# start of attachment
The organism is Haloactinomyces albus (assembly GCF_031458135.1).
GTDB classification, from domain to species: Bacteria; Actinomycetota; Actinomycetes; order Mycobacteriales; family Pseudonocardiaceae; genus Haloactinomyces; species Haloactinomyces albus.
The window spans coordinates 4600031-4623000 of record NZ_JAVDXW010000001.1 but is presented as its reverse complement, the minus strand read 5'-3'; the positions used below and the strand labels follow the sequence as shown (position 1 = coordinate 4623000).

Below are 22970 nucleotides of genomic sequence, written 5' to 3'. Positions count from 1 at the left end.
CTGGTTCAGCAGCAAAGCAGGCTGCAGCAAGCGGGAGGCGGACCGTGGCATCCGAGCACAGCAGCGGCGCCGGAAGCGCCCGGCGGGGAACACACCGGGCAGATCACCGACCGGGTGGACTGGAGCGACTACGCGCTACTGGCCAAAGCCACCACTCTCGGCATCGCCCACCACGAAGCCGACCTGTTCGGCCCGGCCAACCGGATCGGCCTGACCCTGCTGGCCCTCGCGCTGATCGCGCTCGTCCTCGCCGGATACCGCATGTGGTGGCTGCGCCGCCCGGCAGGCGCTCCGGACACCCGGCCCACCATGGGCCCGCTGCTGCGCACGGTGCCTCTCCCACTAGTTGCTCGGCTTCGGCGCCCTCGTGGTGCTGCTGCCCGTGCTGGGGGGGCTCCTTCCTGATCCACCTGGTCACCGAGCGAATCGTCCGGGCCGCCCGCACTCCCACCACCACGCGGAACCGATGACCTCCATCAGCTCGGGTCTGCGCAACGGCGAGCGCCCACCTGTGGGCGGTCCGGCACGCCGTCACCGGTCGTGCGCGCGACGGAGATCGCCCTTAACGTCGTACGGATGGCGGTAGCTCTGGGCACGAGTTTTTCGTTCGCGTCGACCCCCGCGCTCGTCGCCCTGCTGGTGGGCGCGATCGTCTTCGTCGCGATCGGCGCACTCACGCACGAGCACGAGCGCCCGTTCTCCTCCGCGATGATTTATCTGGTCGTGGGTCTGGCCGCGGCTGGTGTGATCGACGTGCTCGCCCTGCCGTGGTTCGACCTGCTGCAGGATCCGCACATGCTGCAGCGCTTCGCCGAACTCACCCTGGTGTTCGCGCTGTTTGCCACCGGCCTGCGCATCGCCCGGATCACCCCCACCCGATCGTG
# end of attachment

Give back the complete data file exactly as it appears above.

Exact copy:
The organism is Haloactinomyces albus (assembly GCF_031458135.1).
GTDB classification, from domain to species: Bacteria; Actinomycetota; Actinomycetes; order Mycobacteriales; family Pseudonocardiaceae; genus Haloactinomyces; species Haloactinomyces albus.
The window spans coordinates 4600031-4623000 of record NZ_JAVDXW010000001.1 but is presented as its reverse complement, the minus strand read 5'-3'; the positions used below and the strand labels follow the sequence as shown (position 1 = coordinate 4623000).

Below are 22970 nucleotides of genomic sequence, written 5' to 3'. Positions count from 1 at the left end.
CTGGTTCAGCAGCAAAGCAGGCTGCAGCAAGCGGGAGGCGGACCGTGGCATCCGAGCACAGCAGCGGCGCCGGAAGCGCCCGGCGGGGAACACACCGGGCAGATCACCGACCGGGTGGACTGGAGCGACTACGCGCTACTGGCCAAAGCCACCACTCTCGGCATCGCCCACCACGAAGCCGACCTGTTCGGCCCGGCCAACCGGATCGGCCTGACCCTGCTGGCCCTCGCGCTGATCGCGCTCGTCCTCGCCGGATACCGCATGTGGTGGCTGCGCCGCCCGGCAGGCGCTCCGGACACCCGGCCCACCATGGGCCCGCTGCTGCGCACGGTGCCTCTCCCACTAGTTGCTCGGCTTCGGCGCCCTCGTGGTGCTGCTGCCCGTGCTGGGGGGGCTCCTTCCTGATCCACCTGGTCACCGAGCGAATCGTCCGGGCCGCCCGCACTCCCACCACCACGCGGAACCGATGACCTCCATCAGCTCGGGTCTGCGCAACGGCGAGCGCCCACCTGTGGGCGGTCCGGCACGCCGTCACCGGTCGTGCGCGCGACGGAGATCGCCCTTAACGTCGTACGGATGGCGGTAGCTCTGGGCACGAGTTTTTCGTTCGCGTCGACCCCCGCGCTCGTCGCCCTGCTGGTGGGCGCGATCGTCTTCGTCGCGATCGGCGCACTCACGCACGAGCACGAGCGCCCGTTCTCCTCCGCGATGATTTATCTGGTCGTGGGTCTGGCCGCGGCTGGTGTGATCGACGTGCTCGCCCTGCCGTGGTTCGACCTGCTGCAGGATCCGCACATGCTGCAGCGCTTCGCCGAACTCACCCTGGTGTTCGCGCTGTTTGCCACCGGCCTGCGCATCGCCCGGATCACCCCCACCCGATCGTG